The main German assault on the Eastern Front in 1943, Operation Citadel, had ended in failure. Not only had they failed to make the decisive breakthrough and encircle Soviet forces as had been hoped, but the Wehrmacht faced unexpectedly strong counterattacks. Suddenly the situation was reversed and the Germans were in retreat or forced into fighting withdrawals.
In the thick of the action, as he had been throughout the Russian campaign, was General of Panzer Troops Erhard Raus. He was now to win a reputation for his skilful handling of his forces during the withdrawal, extricating them from many a perilous situation that threatened the German line. He describes just one of these encounters, in the area outside the city of Kharkov, on the 19th/20th August:
It was clear that the Russians would not make a frontal assault on the projecting Kharkov salient but would attempt to break through the narrowest part of XI Corps’s defensive arc west of the city (the so-called bottleneck) in order to encircle the town.
We deployed all available antitank guns on the northern edge of the bottleneck, which rose like a bastion, and emplaced numerous 88mm flak guns in depth on the high ground. This anti-tank defense alone would not have been sufficient to repulse the expected Soviet mass tank attack, but at the last moment the reinforcements we had so long been requesting – in the form of the Das Reich SS Panzergrenadier Division — arrived with a strong panzer component; I immediately dispatched it to the most endangered sector.
The ninety-six PzKw V Panthers, thirty-five PzKw VI Tigers, and twenty-five StG III self-propelled assault guns had hardly taken their assigned positions on 19 August when the first large-scale attack of the Fifth Guards Tank Army got under way.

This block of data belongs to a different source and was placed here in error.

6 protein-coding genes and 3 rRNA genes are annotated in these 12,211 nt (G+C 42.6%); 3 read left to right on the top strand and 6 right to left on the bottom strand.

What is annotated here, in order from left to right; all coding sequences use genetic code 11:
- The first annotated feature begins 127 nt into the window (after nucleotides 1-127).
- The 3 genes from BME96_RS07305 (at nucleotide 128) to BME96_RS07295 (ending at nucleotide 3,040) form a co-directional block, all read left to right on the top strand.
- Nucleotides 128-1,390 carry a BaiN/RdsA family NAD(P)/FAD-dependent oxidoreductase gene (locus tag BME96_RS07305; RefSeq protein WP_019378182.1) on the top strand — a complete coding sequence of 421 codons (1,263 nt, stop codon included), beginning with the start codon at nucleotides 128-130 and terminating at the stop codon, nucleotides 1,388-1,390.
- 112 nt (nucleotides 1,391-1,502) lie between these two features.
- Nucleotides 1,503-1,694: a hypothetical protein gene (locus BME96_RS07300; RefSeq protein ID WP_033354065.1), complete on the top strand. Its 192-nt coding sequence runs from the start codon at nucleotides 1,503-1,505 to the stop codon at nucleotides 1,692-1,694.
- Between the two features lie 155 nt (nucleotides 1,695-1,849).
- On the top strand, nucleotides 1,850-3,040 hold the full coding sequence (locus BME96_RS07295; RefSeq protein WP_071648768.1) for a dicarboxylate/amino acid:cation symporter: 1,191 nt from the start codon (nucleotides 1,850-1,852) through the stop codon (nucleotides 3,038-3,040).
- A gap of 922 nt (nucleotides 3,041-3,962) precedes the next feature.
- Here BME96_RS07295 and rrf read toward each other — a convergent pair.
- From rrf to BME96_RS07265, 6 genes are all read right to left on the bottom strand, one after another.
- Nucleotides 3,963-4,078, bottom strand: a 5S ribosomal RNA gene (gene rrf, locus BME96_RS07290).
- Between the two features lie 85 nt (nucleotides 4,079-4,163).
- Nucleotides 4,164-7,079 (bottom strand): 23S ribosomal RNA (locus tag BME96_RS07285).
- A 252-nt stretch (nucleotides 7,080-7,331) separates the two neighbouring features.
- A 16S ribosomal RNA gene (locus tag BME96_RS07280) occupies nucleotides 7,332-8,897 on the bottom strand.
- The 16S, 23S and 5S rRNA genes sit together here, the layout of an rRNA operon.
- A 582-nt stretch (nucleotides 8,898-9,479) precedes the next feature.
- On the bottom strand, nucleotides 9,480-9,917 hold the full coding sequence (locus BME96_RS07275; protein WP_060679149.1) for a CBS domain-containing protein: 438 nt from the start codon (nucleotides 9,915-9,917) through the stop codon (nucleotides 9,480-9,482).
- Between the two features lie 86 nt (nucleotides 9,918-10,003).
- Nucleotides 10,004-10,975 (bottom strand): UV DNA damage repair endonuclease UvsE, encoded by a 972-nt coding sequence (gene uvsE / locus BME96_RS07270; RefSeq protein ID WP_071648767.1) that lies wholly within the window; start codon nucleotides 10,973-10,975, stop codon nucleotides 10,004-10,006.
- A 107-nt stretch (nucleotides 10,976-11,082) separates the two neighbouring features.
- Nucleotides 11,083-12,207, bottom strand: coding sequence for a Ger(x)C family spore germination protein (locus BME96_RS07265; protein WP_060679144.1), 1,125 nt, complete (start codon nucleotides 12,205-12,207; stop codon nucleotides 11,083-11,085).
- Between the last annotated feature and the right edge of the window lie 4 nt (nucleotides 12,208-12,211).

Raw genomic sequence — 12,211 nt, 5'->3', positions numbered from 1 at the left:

The first hard German blow, however, hit the masses of Russian tanks that had been recognized while they were still assembling in the villages and flood plains of a brook valley. Escorted by Luftwaffe fighters, which cleared the sky of Soviet aircraft within a few minutes, wings of heavily laden Ju 87 “Stukas” came on in wedge formation and unloaded their cargoes of destruction in well-timed dives on the enemy tanks caught in this congested area.
Dark fountains of earth erupted skyward and were followed by heavy thunderclaps and shocks that resembled an earthquake. These were the heaviest, two-ton bombs, designed for use against battleships, which were all that Luftflotte Four had left to counter the Russian attack.
Wing after wing approached with majestic calm and carried out its work of destruction without interference. Soon all the villages occupied by Soviet tanks lay in flames. A sea of dust and smoke clouds illuminated by the setting sun hung over the brook valley, while dark mushrooms of smoke from burning tanks – the victims of our aerial attacks – stood out in sharp contrast.
This gruesome picture bore witness to an undertaking that left death and destruction in its wake, hitting the Russians so hard that they could no longer launch their projected attack that day, regardless of Stalin’s imperative order. Such a severe blow inflicted on the Soviets had purchased badly needed time for XI Corps to reorganize.
I sent the following communication to Eighth Army headquarters on 20 August:
The enemy attack has shifted against the left flank of the corps. The enemy attack here, supported by strong artillery fire and tanks, has continued almost without pause…
Without a doubt, his objective is to break through the front and encircle Kharkov from the west and northwest…
Under continuous heavy artillery, mortar, rocket, and tank fire, and due to the incessant day and night bombardment of the main line of resistance by enemy aircraft and the bitter defense against enemy attack, the regiments, which have been in continuous combat for the past six weeks, especially those of the 198th, 168th, and 3rd Panzer Divisions, have been bled dry.
Not many more enemy attacks can be withstood in the present positions. If the enemy launches a major attack, the corps will be broken through, the western flank at Kharkov will be torn apart, and the city will be surrounded.
Commander, XI Army Corps
Ia Nr. 440/43 g.Kdos